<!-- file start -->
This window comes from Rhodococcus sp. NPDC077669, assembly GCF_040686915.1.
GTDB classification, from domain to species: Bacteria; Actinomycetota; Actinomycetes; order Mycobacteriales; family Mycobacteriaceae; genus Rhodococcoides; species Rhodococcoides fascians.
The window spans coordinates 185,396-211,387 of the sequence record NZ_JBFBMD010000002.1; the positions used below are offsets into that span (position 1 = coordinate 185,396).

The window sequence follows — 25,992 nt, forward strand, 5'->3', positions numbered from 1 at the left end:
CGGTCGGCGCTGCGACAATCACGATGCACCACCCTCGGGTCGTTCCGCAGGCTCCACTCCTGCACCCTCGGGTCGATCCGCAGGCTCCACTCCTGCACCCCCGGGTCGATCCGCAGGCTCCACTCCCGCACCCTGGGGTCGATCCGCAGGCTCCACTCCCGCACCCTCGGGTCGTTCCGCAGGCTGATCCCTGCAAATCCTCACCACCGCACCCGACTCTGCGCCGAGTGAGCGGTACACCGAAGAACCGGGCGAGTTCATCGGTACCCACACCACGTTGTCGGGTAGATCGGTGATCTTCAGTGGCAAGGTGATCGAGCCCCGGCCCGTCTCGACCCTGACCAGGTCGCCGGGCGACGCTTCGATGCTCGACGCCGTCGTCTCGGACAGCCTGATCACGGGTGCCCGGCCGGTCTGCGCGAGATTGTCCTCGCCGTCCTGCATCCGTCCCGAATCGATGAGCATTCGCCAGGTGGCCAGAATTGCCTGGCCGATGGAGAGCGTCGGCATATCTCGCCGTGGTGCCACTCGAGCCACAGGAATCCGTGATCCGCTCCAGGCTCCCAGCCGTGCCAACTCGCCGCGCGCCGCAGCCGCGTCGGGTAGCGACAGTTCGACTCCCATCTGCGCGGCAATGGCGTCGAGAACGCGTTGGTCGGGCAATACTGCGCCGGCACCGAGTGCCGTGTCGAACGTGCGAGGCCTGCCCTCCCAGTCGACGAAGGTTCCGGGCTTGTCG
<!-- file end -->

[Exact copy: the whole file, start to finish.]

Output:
This window comes from Rhodococcus sp. NPDC077669, assembly GCF_040686915.1.
GTDB classification, from domain to species: Bacteria; Actinomycetota; Actinomycetes; order Mycobacteriales; family Mycobacteriaceae; genus Rhodococcoides; species Rhodococcoides fascians.
The window spans coordinates 185,396-211,387 of the sequence record NZ_JBFBMD010000002.1; the positions used below are offsets into that span (position 1 = coordinate 185,396).

The window sequence follows — 25,992 nt, forward strand, 5'->3', positions numbered from 1 at the left end:
CGGTCGGCGCTGCGACAATCACGATGCACCACCCTCGGGTCGTTCCGCAGGCTCCACTCCTGCACCCTCGGGTCGATCCGCAGGCTCCACTCCTGCACCCCCGGGTCGATCCGCAGGCTCCACTCCCGCACCCTGGGGTCGATCCGCAGGCTCCACTCCCGCACCCTCGGGTCGTTCCGCAGGCTGATCCCTGCAAATCCTCACCACCGCACCCGACTCTGCGCCGAGTGAGCGGTACACCGAAGAACCGGGCGAGTTCATCGGTACCCACACCACGTTGTCGGGTAGATCGGTGATCTTCAGTGGCAAGGTGATCGAGCCCCGGCCCGTCTCGACCCTGACCAGGTCGCCGGGCGACGCTTCGATGCTCGACGCCGTCGTCTCGGACAGCCTGATCACGGGTGCCCGGCCGGTCTGCGCGAGATTGTCCTCGCCGTCCTGCATCCGTCCCGAATCGATGAGCATTCGCCAGGTGGCCAGAATTGCCTGGCCGATGGAGAGCGTCGGCATATCTCGCCGTGGTGCCACTCGAGCCACAGGAATCCGTGATCCGCTCCAGGCTCCCAGCCGTGCCAACTCGCCGCGCGCCGCAGCCGCGTCGGGTAGCGACAGTTCGACTCCCATCTGCGCGGCAATGGCGTCGAGAACGCGTTGGTCGGGCAATACTGCGCCGGCACCGAGTGCCGTGTCGAACGTGCGAGGCCTGCCCTCCCAGTCGACGAAGGTTCCGGGCTTGTCG